lectionhome authors titles dates links about
5 January 2006
My travel reading on a recent trip to England was E.F. Benson's 1920 novel Queen Lucia, the first in Benson's series of novels that would, much later, become famous as a television series starring Geraldine McEwan, Prunella Scales, and Nigel Hawthorne. I remember the TV series as cartoonish, though funny, caricature of provincial manners. Yet the novels have an intense fandom that goes much deeper than the momentary appeal of a Masterpiece Theatre entry. Reading Queen Lucia, I start to understand why.
Queen Lucia is set in the culturally arid village of Riseholme, where the independently wealthy "Lucia" and her husband "Peppino" preside over a minuscule, wholly pretentious social universe. Lucia pretends to be too tasteful to play piano pieces she's unable to play. She pretends to read Shakespeare and to speak Italian. Through sheer effrontery, Lucia has captivated the rest of the middle-class and minor gentry of Riseholme, who are even more ignorant and gullible than she is.
Lucia's main rival for social pre-eminence in Riseholme is Daisy Quantock, who makes her half-hearted sallies against Lucia from a position of utter credulity. Mrs. Quantock takes in a talkative short-order cook, believing him to be a yoga master; Mrs. Quantock meets a grifter in a vegetarian restaurant and is soon paying her a guinea per session to hold phony seances.
Lucia disdains London, and has convinced her entourage that London is culturally inferior to Riseholme. By extension, you would predict that Queen Lucia is a satire on the provinces, from the perspective of urbane superiority. But E.F. Benson's characters are not exactly the idiots one might meet in a novel by P.G. Wodehouse or Evelyn Waugh. Lucia and her circle are inept, clueless, overweening, and capable of bitter embarrassment when their social and intellectual shortcomings are revealed. Benson can be contemptuous of them. But they are not essentially contemptible – and therein lies the resilient appeal of Benson's work.
The best example is Georgie Pillson, Lucia's prime lieutenant, who becomes the reflector-character for much of the action of Queen Lucia. Georgie is as pretentious as his patroness, as gauche as Mrs. Quantock, as repressed sexually and emotionally as, perhaps, E. F. Benson himself. Georgie keeps a case of bibelots that he has acquired at junk shops and pretends to have inherited from ancestors he does not possess. Yet his gaucheries and his pretensions matter intensely to him. They are not merely fodder for the scorn of the cultural center.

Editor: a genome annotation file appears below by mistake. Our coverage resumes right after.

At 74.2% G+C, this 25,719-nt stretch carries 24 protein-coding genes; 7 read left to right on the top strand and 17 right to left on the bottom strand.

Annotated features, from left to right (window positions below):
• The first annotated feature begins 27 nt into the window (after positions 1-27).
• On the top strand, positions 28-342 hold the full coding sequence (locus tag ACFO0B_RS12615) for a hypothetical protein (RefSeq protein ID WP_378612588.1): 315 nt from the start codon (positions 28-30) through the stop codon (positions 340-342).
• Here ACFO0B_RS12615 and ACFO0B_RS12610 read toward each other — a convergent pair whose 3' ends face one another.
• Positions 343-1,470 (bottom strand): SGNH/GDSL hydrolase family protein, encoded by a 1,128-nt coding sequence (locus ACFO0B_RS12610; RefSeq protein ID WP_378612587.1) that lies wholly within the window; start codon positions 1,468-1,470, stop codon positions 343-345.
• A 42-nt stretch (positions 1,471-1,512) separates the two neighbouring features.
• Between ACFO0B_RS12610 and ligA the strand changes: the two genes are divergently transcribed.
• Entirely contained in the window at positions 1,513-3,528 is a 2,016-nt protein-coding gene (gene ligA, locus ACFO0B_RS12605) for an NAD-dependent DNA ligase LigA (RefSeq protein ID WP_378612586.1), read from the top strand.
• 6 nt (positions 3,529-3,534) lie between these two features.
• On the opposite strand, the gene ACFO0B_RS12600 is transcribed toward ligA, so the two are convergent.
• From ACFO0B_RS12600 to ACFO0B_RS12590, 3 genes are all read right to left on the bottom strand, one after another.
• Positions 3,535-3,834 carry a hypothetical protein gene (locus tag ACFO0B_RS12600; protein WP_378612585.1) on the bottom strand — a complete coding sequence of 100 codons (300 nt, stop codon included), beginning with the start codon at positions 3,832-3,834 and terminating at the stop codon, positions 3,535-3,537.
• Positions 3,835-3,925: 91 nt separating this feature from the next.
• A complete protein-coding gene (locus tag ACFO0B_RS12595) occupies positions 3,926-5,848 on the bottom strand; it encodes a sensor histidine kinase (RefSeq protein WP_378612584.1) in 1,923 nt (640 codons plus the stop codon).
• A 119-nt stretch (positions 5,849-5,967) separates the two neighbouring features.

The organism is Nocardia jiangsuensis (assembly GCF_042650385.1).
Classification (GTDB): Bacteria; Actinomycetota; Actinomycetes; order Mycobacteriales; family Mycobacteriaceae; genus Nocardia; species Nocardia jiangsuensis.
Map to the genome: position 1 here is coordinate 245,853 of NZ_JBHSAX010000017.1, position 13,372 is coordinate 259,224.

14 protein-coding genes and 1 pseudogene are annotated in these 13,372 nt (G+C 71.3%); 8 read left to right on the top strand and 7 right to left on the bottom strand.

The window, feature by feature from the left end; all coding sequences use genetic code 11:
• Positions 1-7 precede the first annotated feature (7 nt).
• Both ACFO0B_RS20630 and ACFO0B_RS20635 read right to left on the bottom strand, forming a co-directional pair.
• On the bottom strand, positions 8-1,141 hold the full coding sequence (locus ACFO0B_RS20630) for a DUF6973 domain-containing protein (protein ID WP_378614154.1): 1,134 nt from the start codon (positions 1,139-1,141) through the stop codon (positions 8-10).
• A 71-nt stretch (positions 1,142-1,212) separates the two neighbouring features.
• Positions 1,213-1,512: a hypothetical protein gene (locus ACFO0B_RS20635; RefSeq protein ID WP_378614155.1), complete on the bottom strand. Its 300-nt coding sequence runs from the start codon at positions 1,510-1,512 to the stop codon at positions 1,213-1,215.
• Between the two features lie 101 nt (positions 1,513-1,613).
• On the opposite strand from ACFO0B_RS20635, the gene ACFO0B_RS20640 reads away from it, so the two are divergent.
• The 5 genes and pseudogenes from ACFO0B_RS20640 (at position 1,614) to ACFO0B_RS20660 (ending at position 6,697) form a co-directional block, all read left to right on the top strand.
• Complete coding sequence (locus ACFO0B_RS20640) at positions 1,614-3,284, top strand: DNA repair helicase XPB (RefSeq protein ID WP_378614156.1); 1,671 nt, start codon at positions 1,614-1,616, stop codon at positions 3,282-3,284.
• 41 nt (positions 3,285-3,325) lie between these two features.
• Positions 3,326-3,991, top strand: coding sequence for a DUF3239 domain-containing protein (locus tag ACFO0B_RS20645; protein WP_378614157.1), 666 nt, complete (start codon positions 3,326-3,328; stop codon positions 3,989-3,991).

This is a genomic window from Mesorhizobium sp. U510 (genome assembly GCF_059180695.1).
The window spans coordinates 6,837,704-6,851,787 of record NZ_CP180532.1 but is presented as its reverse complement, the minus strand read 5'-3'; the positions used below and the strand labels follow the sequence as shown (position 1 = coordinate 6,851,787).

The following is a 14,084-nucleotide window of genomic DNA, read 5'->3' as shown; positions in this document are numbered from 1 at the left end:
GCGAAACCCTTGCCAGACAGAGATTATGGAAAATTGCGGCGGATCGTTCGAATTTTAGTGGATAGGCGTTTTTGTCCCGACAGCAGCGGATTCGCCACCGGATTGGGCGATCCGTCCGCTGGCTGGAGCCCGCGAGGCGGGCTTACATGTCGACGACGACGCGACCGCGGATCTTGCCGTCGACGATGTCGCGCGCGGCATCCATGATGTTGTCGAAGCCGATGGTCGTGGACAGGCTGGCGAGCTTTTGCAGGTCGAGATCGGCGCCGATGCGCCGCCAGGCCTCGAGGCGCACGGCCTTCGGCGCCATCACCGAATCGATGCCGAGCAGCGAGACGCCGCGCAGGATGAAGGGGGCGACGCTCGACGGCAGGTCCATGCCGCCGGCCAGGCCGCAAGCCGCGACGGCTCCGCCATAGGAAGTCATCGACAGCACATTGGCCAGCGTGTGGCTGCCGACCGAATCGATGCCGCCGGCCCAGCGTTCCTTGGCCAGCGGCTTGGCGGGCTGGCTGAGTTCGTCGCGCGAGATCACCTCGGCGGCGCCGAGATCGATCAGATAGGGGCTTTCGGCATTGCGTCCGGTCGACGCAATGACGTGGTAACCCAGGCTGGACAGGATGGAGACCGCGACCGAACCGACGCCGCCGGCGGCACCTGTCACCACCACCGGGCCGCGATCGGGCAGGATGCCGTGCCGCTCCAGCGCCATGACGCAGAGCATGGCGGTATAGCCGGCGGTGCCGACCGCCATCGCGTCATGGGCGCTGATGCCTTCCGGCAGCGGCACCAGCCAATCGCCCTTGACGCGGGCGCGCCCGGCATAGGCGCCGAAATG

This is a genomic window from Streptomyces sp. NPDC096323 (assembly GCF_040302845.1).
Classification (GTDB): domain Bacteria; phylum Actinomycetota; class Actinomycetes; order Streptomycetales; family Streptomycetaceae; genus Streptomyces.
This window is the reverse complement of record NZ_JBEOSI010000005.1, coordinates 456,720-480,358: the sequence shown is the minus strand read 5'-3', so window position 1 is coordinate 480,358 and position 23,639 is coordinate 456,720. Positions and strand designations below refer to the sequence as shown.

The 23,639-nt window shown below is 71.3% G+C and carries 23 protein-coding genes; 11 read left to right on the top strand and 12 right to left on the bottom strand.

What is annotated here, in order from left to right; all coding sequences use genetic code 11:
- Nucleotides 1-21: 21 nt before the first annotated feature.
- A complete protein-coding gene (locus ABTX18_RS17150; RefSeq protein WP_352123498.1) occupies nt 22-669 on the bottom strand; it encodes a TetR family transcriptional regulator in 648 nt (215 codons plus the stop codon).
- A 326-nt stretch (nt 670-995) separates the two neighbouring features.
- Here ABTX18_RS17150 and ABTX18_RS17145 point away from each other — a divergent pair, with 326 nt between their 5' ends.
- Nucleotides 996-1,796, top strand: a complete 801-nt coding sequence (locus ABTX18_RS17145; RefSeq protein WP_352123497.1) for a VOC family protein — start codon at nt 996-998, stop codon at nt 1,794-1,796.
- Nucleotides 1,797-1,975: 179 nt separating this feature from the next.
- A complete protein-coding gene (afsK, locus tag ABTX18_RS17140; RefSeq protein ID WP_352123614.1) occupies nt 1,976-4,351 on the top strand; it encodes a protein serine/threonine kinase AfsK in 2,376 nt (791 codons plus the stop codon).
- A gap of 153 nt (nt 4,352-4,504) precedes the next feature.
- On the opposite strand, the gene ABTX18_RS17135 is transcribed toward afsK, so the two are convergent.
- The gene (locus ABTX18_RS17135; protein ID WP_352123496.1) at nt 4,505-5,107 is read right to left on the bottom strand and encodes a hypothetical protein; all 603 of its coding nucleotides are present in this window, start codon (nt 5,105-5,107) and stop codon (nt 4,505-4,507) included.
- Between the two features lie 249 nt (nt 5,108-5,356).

For all his humor, Benson is ultimately closer in tone to Jane Austen than to Wodehouse. He gives us characters that we care about despite their shortcomings. This is a great virtue, because really, in a world as vast and diverse as ours, who isn't a Georgie or a Lucia most of the time? Even the best-credentialled and most intensively educated of us have, ultimately, only a thing or two we know well (as the denizens of Riseholme know their social circle and its foibles intimately). The rest of the time, we face the ocean of culture around us, with all its shoals of prestige or tackiness, with very uncertain charts and little enough lore.
Austen is perhaps too Olympian a comparison. The book that Queen Lucia actually reminds me most of is George & Weedon Grossmith's Diary of a Nobody (1888-89), the comic but deeply sympathetic portrait of a marginally middle-class clerk, Charles Pooter, who strives haplessly but irrepressibly against the sheer task of living in a society marked by infinitely complex displays of a savoir faire he will never achieve. I don't laugh at Pooter or Lucia because I know better than they do; I laugh at them because they're me.
Benson, E.F. Queen Lucia. 1920. Wakefield, RI: Moyer Bell, 1998.